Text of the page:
THE LIVING WORLD

Unit Six. Animal Life

 

22. The Animal Body and How It Moves

 

22.5. Muscle Tissue Lets the Body Move

 

Muscle cells are the motors of the vertebrate body. The distinguishing characteristic of muscle cells, the thing that makes them unique, is the abundance of contractible protein fibers within them. These fibers, called myofilaments, are made of the proteins actin and myosin. Vertebrate cells have a fine network of these myofilaments, but muscle cells have many more than other cells. Crammed in like the fibers of a rope, they take up practically the entire volume of the muscle cell. When actin and myosin slide past each other, the muscle contracts. Like slamming a spring-loaded door, the shortening of all of these fibers together within a muscle cell can produce considerable force. The process of muscle contraction will be discussed later in this chapter.

The vertebrate body possesses three different kinds of muscle cells: smooth muscle, skeletal muscle, and cardiac muscle (table 22.4). In smooth muscle, the myofilaments are only loosely organized (seen under 1 in the table). In skeletal and cardiac muscle, the myofilaments are bunched together into fibers called myofibrils. Each myofibril contains many thousands of myofilaments, all aligned to provide maximum force when they simultaneously slide past each other. Skeletal and cardiac muscle are often called striated muscles because, as you can see under 2 and 3 in the table, their cells appear to have transverse stripes when viewed in longitudinal section under the microscope.

 

TABLE 22.4. MUSCLE TISSUE

 

 

Smooth Muscle

Smooth muscle cells are long and spindle-shaped, each containing a single nucleus. However, the individual myofilaments are not aligned into orderly assemblies as they are in skeletal and cardiac muscles. Smooth muscle tissue is organized into sheets of cells. In some tissues, smooth muscle cells contract only when they are stimulated by a nerve or hormone. Examples are the muscles that line the walls of many blood vessels and those that make up the iris of the vertebrate eye. In other smooth muscle tissue, such as that found in the wall of the gut, the individual cells contract spontaneously, leading to a slow, steady contraction of the tissue.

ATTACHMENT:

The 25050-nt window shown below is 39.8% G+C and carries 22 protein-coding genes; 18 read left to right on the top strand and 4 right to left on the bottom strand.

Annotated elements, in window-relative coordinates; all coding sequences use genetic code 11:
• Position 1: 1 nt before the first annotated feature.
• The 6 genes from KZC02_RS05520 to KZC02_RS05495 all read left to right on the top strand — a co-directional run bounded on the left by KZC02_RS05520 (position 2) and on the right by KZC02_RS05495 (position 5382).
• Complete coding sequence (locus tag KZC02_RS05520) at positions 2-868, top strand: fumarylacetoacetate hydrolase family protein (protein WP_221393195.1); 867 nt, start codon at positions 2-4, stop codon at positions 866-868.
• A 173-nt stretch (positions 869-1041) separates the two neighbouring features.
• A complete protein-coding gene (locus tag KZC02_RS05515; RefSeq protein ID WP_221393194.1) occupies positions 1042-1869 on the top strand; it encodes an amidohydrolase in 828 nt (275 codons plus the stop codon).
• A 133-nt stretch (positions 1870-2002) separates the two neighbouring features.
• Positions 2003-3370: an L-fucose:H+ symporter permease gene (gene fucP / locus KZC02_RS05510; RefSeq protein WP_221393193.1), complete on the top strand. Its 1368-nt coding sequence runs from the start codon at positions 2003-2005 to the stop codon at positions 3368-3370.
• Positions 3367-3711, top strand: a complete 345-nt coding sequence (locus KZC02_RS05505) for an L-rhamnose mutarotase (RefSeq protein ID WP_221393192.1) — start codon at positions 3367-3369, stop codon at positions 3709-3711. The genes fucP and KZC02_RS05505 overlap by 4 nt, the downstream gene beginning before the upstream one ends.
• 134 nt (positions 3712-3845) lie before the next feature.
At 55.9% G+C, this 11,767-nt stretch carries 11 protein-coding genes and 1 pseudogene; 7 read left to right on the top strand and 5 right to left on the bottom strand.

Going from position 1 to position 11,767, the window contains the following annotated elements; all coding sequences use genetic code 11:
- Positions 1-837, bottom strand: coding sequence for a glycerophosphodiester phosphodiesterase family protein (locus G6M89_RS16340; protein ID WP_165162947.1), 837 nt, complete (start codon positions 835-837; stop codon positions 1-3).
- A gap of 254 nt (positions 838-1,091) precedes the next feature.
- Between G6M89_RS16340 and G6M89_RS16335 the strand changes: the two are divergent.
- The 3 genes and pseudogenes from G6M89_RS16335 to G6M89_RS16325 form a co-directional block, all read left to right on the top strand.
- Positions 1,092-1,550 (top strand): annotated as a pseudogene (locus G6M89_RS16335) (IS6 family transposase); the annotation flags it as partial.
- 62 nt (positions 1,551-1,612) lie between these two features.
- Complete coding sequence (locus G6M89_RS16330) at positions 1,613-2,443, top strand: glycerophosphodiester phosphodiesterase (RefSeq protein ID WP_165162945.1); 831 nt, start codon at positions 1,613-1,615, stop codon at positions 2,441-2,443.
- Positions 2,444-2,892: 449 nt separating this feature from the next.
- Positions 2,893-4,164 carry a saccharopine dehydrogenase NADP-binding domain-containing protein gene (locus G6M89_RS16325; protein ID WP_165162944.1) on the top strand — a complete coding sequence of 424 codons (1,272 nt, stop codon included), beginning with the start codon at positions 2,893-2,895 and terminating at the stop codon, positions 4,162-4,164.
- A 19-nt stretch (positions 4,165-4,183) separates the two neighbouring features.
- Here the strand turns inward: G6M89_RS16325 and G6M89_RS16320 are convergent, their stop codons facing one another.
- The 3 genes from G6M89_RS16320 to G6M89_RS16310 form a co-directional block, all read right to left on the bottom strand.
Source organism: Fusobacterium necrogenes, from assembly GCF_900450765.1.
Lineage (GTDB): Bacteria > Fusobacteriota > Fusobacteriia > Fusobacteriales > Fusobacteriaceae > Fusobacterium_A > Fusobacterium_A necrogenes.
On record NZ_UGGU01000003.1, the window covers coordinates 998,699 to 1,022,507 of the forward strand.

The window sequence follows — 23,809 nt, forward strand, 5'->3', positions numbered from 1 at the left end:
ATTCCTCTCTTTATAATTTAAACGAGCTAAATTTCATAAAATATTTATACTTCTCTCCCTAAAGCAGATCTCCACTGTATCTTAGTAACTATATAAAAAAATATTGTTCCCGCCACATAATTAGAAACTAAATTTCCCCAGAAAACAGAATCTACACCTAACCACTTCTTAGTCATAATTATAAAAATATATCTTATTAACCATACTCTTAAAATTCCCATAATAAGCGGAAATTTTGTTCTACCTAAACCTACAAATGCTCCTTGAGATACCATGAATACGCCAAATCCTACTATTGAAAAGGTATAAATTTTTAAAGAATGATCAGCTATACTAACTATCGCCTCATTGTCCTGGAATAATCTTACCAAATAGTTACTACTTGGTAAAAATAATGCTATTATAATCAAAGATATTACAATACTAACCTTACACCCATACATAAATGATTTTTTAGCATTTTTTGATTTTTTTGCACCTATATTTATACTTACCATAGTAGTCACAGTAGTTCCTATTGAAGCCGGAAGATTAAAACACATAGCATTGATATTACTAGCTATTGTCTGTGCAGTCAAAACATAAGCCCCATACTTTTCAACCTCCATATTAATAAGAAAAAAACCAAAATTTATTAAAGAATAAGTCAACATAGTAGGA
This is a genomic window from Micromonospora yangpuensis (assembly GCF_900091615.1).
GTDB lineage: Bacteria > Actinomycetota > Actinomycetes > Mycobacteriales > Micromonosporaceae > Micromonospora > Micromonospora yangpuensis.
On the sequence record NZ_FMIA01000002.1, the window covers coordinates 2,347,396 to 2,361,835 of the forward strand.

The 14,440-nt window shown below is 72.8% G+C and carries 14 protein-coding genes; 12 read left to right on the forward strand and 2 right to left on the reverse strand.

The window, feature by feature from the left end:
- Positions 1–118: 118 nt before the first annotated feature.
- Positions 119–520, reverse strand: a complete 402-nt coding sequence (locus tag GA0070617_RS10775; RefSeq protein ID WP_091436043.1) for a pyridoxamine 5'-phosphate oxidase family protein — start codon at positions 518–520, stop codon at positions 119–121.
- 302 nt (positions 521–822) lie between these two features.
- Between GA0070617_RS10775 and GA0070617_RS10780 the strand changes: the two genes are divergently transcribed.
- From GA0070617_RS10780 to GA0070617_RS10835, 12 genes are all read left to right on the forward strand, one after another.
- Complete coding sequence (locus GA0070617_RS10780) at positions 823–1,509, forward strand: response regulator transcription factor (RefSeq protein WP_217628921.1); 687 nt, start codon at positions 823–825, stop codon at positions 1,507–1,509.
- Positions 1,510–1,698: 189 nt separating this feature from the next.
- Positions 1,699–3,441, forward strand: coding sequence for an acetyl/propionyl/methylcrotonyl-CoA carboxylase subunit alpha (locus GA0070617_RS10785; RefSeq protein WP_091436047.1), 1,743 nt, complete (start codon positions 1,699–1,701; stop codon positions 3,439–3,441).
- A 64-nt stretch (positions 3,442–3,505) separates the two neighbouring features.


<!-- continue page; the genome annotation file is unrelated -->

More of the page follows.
Skeletal Muscle

Skeletal muscles move the bones of the skeleton. Skeletal muscle cells are produced during development by the fusion of several cells at their ends to form a very long fiber. Each of these muscle cell fibers still contains all the original nuclei, pushed out to the periphery of the cytoplasm. Looking at figure 22.6, you can see how the nuclei are positioned to the outside of the muscle fiber. Each muscle fiber consists of many elongated myofibrils, and each myofibril is, in turn, composed of many myofilaments, the protein filaments actin and myosin. Myofibrils and myofilaments have been pulled out from the muscle cells in figure 22.6 so you can see the levels of organization in the muscle fiber. The key property of muscle cells is the relative abundance of actin and myosin within them, which enables a muscle cell to contract. These protein filaments are present as part of the cytoskeleton of all eukaryotic cells, but they are far more abundant and more highly organized in muscle cells.

 

 

Figure 22.6. A skeletal muscle fiber, or muscle cell.

Each muscle is composed of bundles of muscle cells, or fibers. Each fiber is composed of many myofibrils, which are each, in turn, composed of myofilaments. Muscle cells have a modified endoplasmic reticulum called the sarcoplasmic reticulum that is involved in the regulation of calcium ions in muscles.

 

Cardiac Muscle

The vertebrate heart is composed of striated cardiac muscle in which the fibers are arranged very differently from the fibers of skeletal muscle. Instead of very long, multinucleate cells running the length of the muscle, heart muscle is composed of chains of single cells, each with its own nucleus (refer back to the photo under 3 in table 22.4). Chains of cells are organized into fibers that branch and interconnect, forming a latticework. This lattice structure is critical to the way heart muscle functions. Each heart muscle cell is coupled to its neighbors electrically by tiny holes called gap junctions that pierce the plasma membranes in regions where the cells touch each other. Heart contraction is initiated at one location by the opening of transmembrane channels that conduct ions across the membrane. This changes the electrical properties of the membrane. An electrical impulse then passes from cell to cell across the gap junctions, causing the heart to contract in an orderly pulsation.

 

Key Learning Outcome 22.5. Muscle tissue is the tool the vertebrate body uses to move its limbs, contract its organs, and pump blood through its circulatory system.